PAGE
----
Compulsory education has been a fixture of our culture now for several generations. President Obama and Secretary of Education Arne Duncan are so enamored of it that they want even longer school days and years. –
And this is an old government technique, not unique to America, wherein the government wants more time with your kids than you. They want to be the main source of information, values and influence. Why? Power, party loyalty, an ability to craft the future and and bring the citizenry in line.
…Schools as we know them today are a product of history, not of research. The blueprint for them was developed during the Protestant Reformation, when schools were created to teach children to read the Bible, to believe Scripture without questioning it, and to obey authority figures without questioning them. –
Fair enough, the earliest schools in this country were founded with this religious purpose, prior to the American Revolution when most of the colonies had an official religious loyalty. But after the Revolution and the Constitution, things went more secular:
When schools were taken over by the state, made compulsory, and directed toward secular ends, the basic structure and methods of teaching remained unchanged. Subsequent attempts at reform have failed because they haven’t altered the basic blueprint…. The top-down, teach-and-test method, in which learning is motivated by a system of rewards and punishments rather than by curiosity or by any real desire to know, is well designed for indoctrination and obedience training but not much else. …
As a society, we tend to shrug off such findings. We’re not surprised that kids are unhappy in school. Some people even believe that the very unpleasantness of school is good for children, so they will learn to tolerate unpleasantness as preparation for real life. But there are plenty of opportunities to learn to tolerate unpleasantness without adding unpleasant schooling to the mix. Research has shown that people of all ages learn best when they are self-motivated, pursuing answers to questions that reflect their personal interests and achieving goals that they’ve set for themselves.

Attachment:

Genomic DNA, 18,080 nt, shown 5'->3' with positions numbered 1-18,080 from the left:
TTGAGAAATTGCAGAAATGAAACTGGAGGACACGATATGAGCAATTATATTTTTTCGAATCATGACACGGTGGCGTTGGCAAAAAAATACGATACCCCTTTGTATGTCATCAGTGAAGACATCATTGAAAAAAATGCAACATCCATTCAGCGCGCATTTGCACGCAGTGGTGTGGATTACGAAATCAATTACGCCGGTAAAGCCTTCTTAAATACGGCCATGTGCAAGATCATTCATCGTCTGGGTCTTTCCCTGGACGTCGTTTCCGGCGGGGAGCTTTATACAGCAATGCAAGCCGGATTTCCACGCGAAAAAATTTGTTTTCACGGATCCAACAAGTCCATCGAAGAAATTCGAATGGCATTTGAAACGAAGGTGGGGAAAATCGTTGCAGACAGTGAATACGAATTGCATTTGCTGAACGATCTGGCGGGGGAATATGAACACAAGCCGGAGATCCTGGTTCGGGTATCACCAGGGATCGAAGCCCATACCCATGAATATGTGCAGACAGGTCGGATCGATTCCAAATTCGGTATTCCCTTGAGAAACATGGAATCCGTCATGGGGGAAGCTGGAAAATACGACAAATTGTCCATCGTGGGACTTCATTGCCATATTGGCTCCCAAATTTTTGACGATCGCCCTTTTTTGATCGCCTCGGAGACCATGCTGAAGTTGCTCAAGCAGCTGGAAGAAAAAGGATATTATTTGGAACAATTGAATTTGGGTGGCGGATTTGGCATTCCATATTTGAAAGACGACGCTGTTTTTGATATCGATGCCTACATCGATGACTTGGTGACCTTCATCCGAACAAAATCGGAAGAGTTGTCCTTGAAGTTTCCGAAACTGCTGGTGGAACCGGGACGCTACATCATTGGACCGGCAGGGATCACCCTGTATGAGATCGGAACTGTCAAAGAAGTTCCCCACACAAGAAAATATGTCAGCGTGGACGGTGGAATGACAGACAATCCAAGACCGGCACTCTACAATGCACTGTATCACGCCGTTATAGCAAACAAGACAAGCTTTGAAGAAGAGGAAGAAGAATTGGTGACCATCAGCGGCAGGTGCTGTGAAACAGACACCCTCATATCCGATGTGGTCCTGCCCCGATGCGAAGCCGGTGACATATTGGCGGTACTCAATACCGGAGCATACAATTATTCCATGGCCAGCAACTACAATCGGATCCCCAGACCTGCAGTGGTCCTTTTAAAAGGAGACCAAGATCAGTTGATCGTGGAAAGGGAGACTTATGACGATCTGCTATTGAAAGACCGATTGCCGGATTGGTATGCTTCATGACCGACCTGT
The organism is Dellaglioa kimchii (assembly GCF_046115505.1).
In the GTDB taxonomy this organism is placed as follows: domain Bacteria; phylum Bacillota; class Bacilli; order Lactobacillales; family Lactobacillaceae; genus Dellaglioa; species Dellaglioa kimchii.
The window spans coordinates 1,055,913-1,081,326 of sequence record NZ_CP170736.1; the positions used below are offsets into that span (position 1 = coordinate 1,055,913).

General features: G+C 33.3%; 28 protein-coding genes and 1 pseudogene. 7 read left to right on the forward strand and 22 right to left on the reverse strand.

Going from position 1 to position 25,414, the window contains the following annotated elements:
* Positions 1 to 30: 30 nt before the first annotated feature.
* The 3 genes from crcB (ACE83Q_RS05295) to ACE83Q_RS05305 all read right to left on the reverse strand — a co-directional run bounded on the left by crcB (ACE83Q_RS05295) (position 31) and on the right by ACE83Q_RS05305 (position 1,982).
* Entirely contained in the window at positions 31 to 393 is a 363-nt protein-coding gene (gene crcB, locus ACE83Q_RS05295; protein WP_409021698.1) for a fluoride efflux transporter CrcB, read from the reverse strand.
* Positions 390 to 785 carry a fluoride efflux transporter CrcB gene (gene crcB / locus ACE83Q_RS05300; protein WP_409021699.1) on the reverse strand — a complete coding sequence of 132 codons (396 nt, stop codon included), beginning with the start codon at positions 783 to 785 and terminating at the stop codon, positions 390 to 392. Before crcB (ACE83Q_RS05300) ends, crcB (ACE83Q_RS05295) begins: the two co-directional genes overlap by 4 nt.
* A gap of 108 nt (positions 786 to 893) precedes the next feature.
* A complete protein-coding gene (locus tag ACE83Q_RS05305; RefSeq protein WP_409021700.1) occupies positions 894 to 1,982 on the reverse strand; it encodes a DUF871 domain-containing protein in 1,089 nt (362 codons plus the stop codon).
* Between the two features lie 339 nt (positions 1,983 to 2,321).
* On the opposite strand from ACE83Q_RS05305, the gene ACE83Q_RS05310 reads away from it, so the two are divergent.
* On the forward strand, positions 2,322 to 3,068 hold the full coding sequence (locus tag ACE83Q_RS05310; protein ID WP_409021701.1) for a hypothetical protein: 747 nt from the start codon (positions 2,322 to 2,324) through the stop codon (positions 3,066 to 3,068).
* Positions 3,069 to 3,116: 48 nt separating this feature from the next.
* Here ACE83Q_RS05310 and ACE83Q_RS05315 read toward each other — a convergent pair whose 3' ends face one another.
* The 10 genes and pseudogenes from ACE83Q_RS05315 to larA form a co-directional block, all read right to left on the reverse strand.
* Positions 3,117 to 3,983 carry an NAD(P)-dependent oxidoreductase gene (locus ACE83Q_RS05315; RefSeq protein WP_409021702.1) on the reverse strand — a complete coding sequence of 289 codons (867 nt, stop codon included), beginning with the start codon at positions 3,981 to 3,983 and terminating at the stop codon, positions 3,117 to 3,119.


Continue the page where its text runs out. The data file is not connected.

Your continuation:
The article goes on to encourage other methods separate from government schools. To which I utter a hearty Amen.
My “Amen” is not regarding methodologies of education, (I am NOT a pedagogical expert); but anything we can do to dismantle the secular and/or government stranglehold over modern education which has become little less than indoctrination and a big money grab is to be encouraged.
Am I too cynical? You decide. Comments are open both for rebuttals and different options.
Yes, I deeply regret the loss of Catholic schools but admit that too many of them had become weak on faith and were mere clones of the government schools. This is not true everywhere, but sadly it was too often the case. We can only pray that the ones that do remain open will focus on being true alternatives to government schools where the Catholic Faith is effectively handed on. In the mean time it can only be hoped that Americans in general and Catholics in particular become more sober about the increasingly negative trends in public (government) education. Higher priority needs to be given to Catholic alternatives.